Some people are not cut out to be homeowners. I call them NOHOs. What distinguishes them is not their income, their mobility, or where they live — rather, it is how they live.

NOHOs live from week to week or month to month, depending on how often they are paid. Typically, they have nothing left at the end of the period, and if they run out early, they often borrow at high interest rates.

When they purchase durables, such as a TV set, NOHOs price the purchase in terms of the monthly payment, which they attempt to fit into their weekly or monthly budget.

Some people are not cut out to be homeowners. I call them NOHOs. What distinguishes them is not their income, their mobility, or where they live — rather, it is how they live.

NOHOs live from week to week or month to month, depending on how often they are paid. Typically, they have nothing left at the end of the period, and if they run out early, they often borrow at high interest rates.

When they purchase durables, such as a TV set, NOHOs price the purchase in terms of the monthly payment, which they attempt to fit into their weekly or monthly budget. They never get ahead of the game, and if they run into an emergency that costs money, they are in trouble. Because homeownership is rife with such emergencies, NOHOs should not be homeowners.

NOHOs sometimes write me about buying a house because they have heard that owning is cheaper than renting. They would buy a house in the same way they would buy a TV set, by seeing if they can afford the monthly payment. They have no savings but have heard that it is possible to get a loan for 100 percent of the sale price. I try to discourage them by explaining the hidden costs and risks of homeownership, and by pointing out that as owners, they — rather than the landlord — are responsible for everything that goes wrong.

The bubble period 2000-2006 was extremely friendly to NOHOs. This was when lenders were offering 100 percent financing and turning a blind eye to the adequacy of borrower incomes. It is possible that more NOHOs became homeowners during this period than in the prior two centuries.

Even if the bubble had not been followed by a financial crisis, the foreclosure rate among MOHOs would have been horrendous. Any bump in the road is enough to throw home-owning NOHOs in the ditch. One who wrote me had calculated her monthly obligation net of the tax deduction on the mortgage interest, and fell behind on her payment because her tax savings did not become available until year-end.

A common bump in the road is property taxes. Another NOHO who wrote me was in serious trouble almost immediately because the property-tax estimate by the lender turned out to be $200 a month too low. The NOHO said he would not have purchased the house had he known the correct figure. The reason for writing me was to solicit advice on how to sue the lender. …CONTINUED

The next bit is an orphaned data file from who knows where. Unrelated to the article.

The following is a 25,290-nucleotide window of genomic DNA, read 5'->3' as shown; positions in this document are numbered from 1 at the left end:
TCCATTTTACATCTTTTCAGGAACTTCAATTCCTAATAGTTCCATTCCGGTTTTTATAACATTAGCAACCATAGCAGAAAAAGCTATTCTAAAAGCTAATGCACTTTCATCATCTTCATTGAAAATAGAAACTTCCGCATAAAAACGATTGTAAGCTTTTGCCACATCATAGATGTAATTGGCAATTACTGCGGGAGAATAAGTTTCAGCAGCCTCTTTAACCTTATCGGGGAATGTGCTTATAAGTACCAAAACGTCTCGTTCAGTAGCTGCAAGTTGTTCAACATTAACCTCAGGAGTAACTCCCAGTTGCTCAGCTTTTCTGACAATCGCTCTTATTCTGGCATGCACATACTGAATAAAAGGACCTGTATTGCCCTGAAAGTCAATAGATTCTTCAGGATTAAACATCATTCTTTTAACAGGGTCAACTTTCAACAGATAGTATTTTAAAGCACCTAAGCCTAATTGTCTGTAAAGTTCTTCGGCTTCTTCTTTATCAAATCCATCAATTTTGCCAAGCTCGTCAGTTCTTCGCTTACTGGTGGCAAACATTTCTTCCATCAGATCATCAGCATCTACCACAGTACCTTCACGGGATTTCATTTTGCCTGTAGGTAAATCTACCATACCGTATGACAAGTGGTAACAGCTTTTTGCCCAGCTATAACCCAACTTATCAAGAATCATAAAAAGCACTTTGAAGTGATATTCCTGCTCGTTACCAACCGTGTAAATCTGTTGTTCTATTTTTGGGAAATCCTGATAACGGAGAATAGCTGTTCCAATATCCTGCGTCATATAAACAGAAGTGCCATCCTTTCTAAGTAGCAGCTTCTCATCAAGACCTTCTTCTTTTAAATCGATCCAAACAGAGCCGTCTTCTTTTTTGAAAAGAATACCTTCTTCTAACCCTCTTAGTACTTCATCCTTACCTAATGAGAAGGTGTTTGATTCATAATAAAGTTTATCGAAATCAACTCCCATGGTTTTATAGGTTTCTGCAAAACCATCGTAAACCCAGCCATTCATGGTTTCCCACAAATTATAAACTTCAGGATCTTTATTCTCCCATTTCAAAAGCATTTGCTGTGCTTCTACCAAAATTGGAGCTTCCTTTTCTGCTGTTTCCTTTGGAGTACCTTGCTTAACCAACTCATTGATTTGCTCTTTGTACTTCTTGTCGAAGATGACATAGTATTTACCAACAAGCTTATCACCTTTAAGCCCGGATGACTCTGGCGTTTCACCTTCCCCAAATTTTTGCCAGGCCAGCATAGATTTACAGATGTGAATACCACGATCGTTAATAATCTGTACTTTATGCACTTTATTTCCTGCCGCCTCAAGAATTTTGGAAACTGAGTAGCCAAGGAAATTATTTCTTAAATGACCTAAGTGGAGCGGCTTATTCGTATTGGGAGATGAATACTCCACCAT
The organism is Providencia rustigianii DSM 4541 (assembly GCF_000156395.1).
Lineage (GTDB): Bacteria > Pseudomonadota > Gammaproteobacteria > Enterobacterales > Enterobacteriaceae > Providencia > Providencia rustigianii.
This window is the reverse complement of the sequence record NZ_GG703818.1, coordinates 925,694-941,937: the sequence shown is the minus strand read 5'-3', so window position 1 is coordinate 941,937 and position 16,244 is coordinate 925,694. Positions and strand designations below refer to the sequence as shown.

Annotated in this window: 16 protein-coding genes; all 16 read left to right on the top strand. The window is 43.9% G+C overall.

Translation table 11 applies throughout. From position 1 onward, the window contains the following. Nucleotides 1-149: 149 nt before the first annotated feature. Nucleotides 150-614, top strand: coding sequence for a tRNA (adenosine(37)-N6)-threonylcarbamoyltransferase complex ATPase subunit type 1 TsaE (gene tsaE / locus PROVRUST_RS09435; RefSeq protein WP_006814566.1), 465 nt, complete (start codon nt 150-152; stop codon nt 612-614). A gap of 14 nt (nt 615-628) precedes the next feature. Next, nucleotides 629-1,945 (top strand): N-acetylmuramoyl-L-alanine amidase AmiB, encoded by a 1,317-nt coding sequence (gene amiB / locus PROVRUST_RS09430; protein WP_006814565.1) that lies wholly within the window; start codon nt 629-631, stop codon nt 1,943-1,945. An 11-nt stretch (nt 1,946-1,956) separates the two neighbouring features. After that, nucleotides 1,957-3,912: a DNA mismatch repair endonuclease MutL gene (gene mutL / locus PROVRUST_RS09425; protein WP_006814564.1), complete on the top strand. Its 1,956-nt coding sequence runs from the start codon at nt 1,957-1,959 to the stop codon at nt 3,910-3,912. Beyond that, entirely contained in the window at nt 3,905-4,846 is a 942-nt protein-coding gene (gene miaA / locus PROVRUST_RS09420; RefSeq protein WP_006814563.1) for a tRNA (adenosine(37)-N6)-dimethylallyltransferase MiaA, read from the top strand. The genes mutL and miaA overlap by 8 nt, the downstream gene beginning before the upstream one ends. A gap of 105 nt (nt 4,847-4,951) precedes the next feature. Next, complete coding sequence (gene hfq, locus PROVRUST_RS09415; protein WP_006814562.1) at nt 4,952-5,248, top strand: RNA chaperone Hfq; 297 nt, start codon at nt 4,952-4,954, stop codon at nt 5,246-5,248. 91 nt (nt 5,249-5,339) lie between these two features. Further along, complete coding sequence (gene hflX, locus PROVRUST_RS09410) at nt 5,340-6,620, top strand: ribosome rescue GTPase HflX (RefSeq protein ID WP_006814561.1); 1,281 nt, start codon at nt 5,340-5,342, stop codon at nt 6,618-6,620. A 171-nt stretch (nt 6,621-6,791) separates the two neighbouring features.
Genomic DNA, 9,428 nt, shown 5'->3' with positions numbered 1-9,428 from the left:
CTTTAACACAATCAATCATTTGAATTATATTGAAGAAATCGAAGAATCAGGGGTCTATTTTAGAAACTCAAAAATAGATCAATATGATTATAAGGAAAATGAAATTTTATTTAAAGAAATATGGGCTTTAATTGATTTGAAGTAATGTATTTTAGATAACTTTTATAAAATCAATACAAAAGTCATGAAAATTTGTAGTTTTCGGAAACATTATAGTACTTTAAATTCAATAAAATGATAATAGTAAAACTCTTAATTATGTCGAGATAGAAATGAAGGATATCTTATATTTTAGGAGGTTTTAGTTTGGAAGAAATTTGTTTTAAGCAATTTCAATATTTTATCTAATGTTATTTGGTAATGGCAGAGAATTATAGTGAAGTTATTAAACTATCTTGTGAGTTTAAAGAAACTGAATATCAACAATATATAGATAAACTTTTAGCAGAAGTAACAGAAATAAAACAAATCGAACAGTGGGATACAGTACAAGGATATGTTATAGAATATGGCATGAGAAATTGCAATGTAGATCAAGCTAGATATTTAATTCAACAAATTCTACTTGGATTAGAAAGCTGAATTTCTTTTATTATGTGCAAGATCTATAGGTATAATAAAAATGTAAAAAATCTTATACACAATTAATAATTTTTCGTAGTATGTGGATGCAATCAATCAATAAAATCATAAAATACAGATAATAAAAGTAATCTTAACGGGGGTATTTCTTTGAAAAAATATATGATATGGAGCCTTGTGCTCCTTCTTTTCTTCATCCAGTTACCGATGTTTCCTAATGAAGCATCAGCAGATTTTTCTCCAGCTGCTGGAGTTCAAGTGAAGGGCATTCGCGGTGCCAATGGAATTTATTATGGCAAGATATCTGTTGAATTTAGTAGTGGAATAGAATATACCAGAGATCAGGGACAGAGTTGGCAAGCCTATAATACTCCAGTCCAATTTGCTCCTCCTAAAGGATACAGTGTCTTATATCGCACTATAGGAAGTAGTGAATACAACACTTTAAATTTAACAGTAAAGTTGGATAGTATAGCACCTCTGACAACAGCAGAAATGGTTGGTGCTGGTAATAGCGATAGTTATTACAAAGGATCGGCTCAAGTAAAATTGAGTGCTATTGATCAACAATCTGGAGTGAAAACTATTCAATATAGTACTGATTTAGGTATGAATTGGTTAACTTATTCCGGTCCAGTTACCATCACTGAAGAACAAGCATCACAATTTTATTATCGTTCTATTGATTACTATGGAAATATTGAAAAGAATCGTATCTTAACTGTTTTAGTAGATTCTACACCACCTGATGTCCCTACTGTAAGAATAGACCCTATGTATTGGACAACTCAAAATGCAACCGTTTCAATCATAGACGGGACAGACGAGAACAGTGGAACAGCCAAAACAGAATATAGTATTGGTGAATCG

More often, NOHOs can manage the tax when they move in but can’t manage a future tax increase. Of course, property taxes are known to rise, if not this year then next — it doesn’t take a lot of foresight to expect it. But foresight is in short supply among NOHOs.

During most of our history, NOHOs had to rent, primarily because they did not have the down payment lenders required to finance a purchase. The down-payment requirement is the most important condition imposed by home mortgage lenders to protect themselves. In the event a loan goes into default, the down payment reduces the loss from having to foreclose on the property. This is the equity protection provided by the down payment. Perhaps even more important, the down-payment requirement is the most effective way to screen out NOHOs. Because NOHOs can’t save, they can’t make a down payment. This is the screening protection provided by the down payment.

However, NOHOs can slip through the down-payment screen if somebody other than the borrower puts up the down payment and the lender (or insurer) accepts it. NOHOs are getting mortgages right now through this escape hatch, most under FHA. The FHA down-payment requirement is only 3.5 percent, but in 2008, borrowers provided their own down payment on less than half of all new FHA loans. In the other cases, down-payment assistance was provided by (in order of importance) nonprofit agencies, family, state and local government agencies, and employers.

I am not making a blanket condemnation of down-payment assistance programs. Not everyone who can’t make a down payment is a NOHO, and our society seems to have a weak spot for "first-time homebuyers." But providing down-payment assistance to first-time homebuyers allows the NOHOs among them to slip in.

Perhaps the least harmful source of down-payment assistance is family members, for whom assistance is a vote of confidence by those who usually know the borrower best. The most harmful are the nonprofit entities that get their money from home sellers. They not only remove the screening protection of the down payment, but they reduce or eliminate the equity protection as well. The reason is that the home sellers who provide the assistance raise their prices in order to get it back. These programs were made illegal by Congress last year, but some legislators are trying to revive them.

The writer is professor of finance emeritus at the Wharton School of the University of Pennsylvania. Comments and questions can be left at www.mtgprofessor.com.

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